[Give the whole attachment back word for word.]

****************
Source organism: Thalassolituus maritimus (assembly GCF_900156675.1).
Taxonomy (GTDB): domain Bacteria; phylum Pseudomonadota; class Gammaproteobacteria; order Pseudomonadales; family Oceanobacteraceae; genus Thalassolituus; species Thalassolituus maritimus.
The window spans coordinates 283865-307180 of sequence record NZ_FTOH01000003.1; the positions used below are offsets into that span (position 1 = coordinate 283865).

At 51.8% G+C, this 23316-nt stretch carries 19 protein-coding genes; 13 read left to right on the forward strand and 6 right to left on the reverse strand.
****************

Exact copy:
Source organism: Thalassolituus maritimus (assembly GCF_900156675.1).
Taxonomy (GTDB): domain Bacteria; phylum Pseudomonadota; class Gammaproteobacteria; order Pseudomonadales; family Oceanobacteraceae; genus Thalassolituus; species Thalassolituus maritimus.
The window spans coordinates 283865-307180 of sequence record NZ_FTOH01000003.1; the positions used below are offsets into that span (position 1 = coordinate 283865).

At 51.8% G+C, this 23316-nt stretch carries 19 protein-coding genes; 13 read left to right on the forward strand and 6 right to left on the reverse strand.